Stakes are specialized and come in a variety of styles. The plastic ones will turn into a gob when you try to pound them into rocky ground. The ones that look like big nails will also bend in this type of ground. Don’t get the wooden ones unless you are hunting vampires. The ones that come with the tent are at best, a bad joke. They are either too soft, too short, or they look like wire slightly larger than paper clips. The best bet is to get plenty of all different kinds of them, and to have extras. You will damage some, lose some, and loan some, never to see them again. For the large nail type, get some thick rubber from a tire, or a floor mat, and cut it into round or square shapes to act as washers. That way any guy ropes or stakes can’t pull out over the head.
Most modern tents have zippers and lots of them. Zippers hate me and either break or jam at the least convenient opportunity. Whe n you set up your tent be sure to think of not stressing the zippers and you can fool them into not jamming up so badly or as often. Try to have a reasonable amount of slack in your tent. Some slack is important in the wind or in the snow.
I use a catalytic heater in my tent in cold weather. Mine uses liquid lantern fuel and works out well. It uses half a gallon per night on its maximum setting. If it isn’t cold enough for this setting, you don’t need it at all. I had a propane one for a while and gave it away because its heat output was about half that of the liquid fuel one. I used an eleven pound tank and it was good for three nights. It took up room and the efficiency of propane decreases with altitude and with temperature drops. Be sure to use a tent heater with ventilation to prevent carbon monoxide accumulation.
If it’s snowing, it’s necessary to keep some heat in the tent to prevent an accumulation of snow on top of it. One way to do this is to keep a kerosene lantern burning all night in your tent. They burn very little fuel, are inexpensive, and the light isn’t too bright. Be very careful where any lamp, lantern, heater, or any appliance is kept. I wish all tents came with a loop from which to hang a lantern.
Before you go camping the first time with your new tent, be sure to take it home, and set it up in your back yard before you go off into the woods and get too far from the guy you bought it from. The worst enemy of a tent is to put it away wet. Don’t do it. If you have to pack up a wet tent, set it up to dry as soon as possible.
Before striking your tent, (what’s this….tent abuse?) cleanup the floor as well as you can. You can make a dandy dust pan by cutting a paper plate in half and using a whisk broom. I hope with all this you can be happy campers. ~ Jerry
Wildlife Photography Tricks
by Jerry Dupree
As most of you know I enjoy wildlife photography. I have always loved the outdoors as a hunter, camper, hiker, off roader and happy wanderer. I like to show my photos to anyone who will hold still and I enter photography competitions and enjoy the outdoors. I am out in the desert or up in the mountains at least once a week and try to get out on trails, up in canyons, river beds, and hopefully beyond the beer cans. I look for areas devoid of vehicle tracks, human footprints, and follow animal trails in hopes of locating burrows, nests, and evidence of animal activity.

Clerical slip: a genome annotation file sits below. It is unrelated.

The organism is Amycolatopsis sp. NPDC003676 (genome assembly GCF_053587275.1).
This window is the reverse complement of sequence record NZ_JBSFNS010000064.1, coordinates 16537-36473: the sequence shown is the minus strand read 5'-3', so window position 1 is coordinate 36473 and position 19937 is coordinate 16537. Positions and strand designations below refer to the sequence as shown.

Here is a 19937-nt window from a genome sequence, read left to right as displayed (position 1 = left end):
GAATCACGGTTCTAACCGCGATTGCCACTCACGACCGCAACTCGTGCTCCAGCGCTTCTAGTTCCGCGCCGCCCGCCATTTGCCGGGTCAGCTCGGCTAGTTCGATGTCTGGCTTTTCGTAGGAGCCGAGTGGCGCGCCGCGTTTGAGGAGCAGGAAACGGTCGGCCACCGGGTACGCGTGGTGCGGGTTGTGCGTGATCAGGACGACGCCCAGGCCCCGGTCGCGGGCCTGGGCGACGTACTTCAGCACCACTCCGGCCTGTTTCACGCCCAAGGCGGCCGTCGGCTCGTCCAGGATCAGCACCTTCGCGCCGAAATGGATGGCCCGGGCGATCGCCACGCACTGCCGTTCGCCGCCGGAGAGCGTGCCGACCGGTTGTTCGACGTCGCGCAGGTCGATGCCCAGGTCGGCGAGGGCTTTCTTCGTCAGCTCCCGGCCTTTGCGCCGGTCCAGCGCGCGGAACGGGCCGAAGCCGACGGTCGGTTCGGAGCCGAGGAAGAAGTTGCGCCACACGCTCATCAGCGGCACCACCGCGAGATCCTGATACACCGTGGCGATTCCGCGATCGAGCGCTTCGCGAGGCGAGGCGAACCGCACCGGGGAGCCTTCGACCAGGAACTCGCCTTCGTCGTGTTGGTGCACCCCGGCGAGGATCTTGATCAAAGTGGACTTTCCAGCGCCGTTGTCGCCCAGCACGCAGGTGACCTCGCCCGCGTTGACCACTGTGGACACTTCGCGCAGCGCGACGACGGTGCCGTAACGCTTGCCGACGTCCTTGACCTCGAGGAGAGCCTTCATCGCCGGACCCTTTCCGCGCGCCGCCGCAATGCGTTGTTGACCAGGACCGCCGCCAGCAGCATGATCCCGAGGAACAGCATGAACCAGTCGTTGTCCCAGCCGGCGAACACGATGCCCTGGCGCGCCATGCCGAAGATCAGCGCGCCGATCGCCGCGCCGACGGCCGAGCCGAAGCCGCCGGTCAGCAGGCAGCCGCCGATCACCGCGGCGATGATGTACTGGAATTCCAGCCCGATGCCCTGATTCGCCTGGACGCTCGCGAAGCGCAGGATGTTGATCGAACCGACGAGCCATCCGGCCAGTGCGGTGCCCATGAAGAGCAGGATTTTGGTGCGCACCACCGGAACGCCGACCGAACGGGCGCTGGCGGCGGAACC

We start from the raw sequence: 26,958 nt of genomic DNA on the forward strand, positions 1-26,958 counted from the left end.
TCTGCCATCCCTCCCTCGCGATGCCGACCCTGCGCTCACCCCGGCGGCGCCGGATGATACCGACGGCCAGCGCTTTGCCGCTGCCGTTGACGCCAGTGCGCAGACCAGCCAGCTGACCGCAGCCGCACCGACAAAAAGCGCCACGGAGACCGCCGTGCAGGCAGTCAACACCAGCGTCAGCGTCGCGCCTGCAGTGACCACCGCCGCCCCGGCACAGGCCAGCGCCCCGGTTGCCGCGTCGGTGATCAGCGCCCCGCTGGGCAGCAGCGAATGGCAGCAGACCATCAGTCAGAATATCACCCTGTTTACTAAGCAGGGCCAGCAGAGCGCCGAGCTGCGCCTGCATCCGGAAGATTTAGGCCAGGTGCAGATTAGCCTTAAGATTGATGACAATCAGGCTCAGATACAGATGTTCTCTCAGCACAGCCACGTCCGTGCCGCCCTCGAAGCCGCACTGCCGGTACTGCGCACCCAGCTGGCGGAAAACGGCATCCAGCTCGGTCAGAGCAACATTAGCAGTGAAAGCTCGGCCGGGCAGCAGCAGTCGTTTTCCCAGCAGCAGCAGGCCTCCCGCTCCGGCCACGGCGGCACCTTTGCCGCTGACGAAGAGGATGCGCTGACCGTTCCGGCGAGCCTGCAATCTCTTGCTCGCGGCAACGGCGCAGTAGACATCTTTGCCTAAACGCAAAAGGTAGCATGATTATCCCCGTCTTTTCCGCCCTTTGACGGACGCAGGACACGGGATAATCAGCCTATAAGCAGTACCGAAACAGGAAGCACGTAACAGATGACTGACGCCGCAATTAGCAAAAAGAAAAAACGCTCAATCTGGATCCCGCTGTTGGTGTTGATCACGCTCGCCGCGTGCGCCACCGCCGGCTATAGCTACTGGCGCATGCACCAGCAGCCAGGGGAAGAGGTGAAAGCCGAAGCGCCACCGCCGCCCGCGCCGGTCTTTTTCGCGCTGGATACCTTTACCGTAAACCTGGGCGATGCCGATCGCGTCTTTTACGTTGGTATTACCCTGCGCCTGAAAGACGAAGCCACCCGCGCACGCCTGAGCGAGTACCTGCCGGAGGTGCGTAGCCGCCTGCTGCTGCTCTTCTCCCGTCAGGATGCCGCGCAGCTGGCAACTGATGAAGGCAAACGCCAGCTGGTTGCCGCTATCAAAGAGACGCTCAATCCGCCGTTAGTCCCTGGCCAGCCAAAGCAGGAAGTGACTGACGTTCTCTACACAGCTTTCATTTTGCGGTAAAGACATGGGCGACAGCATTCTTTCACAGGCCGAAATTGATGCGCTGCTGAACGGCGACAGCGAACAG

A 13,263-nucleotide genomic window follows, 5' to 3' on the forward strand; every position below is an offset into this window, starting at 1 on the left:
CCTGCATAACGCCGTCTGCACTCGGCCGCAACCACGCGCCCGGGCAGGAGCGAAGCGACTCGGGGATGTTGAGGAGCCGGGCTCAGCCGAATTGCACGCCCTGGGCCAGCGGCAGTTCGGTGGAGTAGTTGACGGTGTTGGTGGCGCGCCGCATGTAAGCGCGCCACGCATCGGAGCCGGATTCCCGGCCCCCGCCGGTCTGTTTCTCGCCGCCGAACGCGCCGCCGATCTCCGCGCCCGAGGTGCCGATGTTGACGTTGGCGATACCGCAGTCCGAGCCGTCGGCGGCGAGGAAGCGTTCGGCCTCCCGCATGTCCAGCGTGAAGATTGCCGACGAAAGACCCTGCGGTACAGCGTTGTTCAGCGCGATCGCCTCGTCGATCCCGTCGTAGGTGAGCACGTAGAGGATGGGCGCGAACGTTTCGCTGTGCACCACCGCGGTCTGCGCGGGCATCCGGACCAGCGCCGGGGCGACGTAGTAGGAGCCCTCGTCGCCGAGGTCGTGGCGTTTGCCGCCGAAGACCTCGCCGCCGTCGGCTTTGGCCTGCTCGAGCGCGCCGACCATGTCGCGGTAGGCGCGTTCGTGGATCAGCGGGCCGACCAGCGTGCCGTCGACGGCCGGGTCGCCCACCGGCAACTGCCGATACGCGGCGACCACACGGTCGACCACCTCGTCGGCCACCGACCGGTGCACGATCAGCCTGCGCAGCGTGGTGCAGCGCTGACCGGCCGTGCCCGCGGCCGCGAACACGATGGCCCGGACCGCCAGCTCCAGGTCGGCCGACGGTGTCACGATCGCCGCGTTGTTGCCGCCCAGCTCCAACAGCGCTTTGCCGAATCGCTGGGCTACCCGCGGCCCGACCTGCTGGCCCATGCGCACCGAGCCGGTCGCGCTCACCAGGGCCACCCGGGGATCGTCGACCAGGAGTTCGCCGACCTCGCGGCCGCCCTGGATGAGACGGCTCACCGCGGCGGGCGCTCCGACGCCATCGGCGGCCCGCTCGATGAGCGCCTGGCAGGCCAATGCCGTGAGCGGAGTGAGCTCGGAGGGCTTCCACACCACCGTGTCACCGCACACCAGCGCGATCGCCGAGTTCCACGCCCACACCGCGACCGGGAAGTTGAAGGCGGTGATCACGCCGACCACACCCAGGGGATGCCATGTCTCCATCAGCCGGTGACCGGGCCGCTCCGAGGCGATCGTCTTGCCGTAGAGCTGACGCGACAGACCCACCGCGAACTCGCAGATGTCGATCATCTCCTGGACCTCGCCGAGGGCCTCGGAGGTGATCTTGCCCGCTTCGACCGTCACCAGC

I have been an avid photographer for years. Cameras have evolved smaller, cheaper, smarter, and sim.pler. I would like to have the money I have invested in cameras, flashes, lenses, and other accessories. I have game cameras that I try to conceal and place them in the shade under trees and bush.es. I place cameras in pairs with one set on video and the other on still. They are operated on motion detectors that trigger the shutter. They have infrared lights to photograph at night. Most animals are nocturnal and it is amazing the variety of animals that are out there. I have shots of coyotes, gray foxes, kit foxes, bobcats, badgers, deer, bighorn sheep, hawks, owls, vultures. The cameras are also sensitive to wind and moving branches, leaves, and grass. I have a lot of pictures of each. I place my cameras facing north so they are not exposed to direct sunlight into the lens. I record the camera locations by GPS coordinates so I can find them again. I would have lost cameras if I hadn't marked their locations from GPS readings.
Animals are curious, especially foxes. They examine the cameras and knock them over. They come with straps to buckle them around trees, but there are very few straight trees in the desert. Pesky foxes like to chew on the straps and drag the cameras away. I havefound straps that have been chewed through, and cameras that have been dragged a few
feet away. I have out of focus close ups of eyes, noses, and other parts of coyotes, foxes, deer, squirrels, mice, kangaroo rats, and other unidentified animals. I have taken off the straps.
I locate cameras a little higher than surrounding terrain for camera position and prevention from flooding in summer storms and rain showers.
I use dry dog food for bait. I am not trying to feed animals, but to attract them. I pour dog food in bushes so the target animals will spend more time 'posing' for the cameras. I add a small can of cat food which has a stronger scent and is more likely to draw animals from longer distances. The cameras and bait piles are where there are animal tracks along natural game trails.